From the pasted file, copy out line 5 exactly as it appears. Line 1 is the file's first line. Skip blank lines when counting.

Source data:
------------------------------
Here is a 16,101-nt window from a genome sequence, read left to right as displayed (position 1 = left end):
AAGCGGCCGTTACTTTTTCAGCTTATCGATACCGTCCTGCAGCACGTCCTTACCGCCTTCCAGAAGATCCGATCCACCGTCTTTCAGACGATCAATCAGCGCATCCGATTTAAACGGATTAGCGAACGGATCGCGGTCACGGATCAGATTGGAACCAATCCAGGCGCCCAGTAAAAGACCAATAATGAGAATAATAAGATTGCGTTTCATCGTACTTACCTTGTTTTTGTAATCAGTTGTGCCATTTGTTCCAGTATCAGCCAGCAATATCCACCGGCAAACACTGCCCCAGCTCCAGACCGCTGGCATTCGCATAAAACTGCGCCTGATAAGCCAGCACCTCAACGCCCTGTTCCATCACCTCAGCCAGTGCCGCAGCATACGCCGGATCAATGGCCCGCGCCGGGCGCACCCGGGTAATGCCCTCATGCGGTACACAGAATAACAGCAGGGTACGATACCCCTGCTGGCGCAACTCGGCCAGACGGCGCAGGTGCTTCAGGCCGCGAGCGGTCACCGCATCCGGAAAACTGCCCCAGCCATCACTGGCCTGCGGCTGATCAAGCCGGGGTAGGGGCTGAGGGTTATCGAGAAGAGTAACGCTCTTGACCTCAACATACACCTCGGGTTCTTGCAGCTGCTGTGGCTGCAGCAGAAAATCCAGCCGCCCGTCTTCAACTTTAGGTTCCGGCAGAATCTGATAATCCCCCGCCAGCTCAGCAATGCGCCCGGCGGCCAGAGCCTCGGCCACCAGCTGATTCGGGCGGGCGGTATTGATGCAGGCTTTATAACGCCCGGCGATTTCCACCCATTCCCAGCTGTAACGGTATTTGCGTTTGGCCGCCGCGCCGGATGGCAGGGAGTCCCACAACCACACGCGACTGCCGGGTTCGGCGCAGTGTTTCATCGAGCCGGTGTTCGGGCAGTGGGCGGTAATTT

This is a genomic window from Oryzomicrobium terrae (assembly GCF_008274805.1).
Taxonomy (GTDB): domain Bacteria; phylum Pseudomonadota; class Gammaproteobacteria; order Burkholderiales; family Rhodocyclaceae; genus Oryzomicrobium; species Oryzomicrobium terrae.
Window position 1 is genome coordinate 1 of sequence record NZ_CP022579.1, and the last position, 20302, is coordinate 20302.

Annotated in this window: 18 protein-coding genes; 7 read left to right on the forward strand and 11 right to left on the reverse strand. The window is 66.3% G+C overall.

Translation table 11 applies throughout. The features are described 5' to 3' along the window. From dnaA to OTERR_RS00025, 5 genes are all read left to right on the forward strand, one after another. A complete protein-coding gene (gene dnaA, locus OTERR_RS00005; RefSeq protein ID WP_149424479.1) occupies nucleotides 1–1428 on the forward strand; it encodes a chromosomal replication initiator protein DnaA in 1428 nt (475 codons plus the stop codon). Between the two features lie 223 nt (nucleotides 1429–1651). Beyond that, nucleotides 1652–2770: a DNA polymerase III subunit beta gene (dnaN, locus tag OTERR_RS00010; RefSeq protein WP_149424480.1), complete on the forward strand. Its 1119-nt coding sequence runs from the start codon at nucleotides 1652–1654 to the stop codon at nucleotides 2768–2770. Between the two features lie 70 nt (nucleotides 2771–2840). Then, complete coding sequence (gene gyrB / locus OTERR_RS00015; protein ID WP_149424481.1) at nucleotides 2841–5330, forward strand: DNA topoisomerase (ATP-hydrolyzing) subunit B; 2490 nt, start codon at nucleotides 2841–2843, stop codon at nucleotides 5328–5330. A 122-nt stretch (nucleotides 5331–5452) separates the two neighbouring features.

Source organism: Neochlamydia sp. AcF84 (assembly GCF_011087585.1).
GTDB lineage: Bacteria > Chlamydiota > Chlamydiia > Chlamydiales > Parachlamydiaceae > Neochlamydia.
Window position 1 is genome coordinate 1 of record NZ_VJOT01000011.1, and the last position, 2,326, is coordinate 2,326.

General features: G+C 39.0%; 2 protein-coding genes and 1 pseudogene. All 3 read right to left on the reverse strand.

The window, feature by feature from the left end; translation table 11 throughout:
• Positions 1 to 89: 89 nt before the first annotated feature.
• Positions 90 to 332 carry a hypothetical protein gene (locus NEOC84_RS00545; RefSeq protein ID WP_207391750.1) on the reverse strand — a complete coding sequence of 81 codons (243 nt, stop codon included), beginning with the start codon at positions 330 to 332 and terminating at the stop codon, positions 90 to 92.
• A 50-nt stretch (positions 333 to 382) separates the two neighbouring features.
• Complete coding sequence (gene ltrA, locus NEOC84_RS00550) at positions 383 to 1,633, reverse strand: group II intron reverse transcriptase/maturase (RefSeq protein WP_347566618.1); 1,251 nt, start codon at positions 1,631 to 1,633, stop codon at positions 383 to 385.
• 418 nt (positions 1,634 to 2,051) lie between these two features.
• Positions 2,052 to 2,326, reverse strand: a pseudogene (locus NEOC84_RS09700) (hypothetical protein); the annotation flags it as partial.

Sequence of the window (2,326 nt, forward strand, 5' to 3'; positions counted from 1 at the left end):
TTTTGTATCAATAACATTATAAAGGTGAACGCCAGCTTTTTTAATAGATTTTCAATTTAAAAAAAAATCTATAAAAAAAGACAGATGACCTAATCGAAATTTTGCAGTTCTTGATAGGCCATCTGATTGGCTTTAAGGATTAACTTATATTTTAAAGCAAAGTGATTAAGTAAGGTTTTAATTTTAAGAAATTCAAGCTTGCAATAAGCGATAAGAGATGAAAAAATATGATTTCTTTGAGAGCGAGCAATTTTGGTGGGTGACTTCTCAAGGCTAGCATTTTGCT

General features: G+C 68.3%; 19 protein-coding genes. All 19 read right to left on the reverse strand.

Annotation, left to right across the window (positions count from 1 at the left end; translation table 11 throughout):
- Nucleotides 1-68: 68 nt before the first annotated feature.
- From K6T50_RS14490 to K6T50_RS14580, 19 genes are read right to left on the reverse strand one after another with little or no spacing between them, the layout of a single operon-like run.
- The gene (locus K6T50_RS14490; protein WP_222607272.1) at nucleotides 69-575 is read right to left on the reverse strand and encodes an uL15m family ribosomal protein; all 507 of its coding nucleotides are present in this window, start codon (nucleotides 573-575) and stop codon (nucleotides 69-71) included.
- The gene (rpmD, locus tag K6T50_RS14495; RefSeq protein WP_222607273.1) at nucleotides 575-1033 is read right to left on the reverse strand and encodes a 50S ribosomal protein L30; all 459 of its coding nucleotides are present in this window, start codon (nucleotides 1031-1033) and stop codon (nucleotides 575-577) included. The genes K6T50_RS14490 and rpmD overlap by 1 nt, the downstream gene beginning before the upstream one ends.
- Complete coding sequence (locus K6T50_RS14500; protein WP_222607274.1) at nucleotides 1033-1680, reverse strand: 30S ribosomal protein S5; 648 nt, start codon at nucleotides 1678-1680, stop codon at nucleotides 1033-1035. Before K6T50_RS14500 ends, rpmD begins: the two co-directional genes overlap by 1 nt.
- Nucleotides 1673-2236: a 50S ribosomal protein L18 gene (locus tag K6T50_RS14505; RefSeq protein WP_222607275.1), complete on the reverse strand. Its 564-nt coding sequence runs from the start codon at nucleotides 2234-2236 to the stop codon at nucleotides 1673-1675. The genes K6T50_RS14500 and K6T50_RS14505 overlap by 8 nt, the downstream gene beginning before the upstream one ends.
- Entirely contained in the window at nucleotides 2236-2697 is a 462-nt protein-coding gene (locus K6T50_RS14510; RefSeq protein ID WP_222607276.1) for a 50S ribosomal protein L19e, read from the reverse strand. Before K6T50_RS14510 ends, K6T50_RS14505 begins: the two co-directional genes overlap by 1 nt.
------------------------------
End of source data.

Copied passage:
Window position 1 is genome coordinate 1 of sequence record NZ_CP022579.1, and the last position, 20302, is coordinate 20302.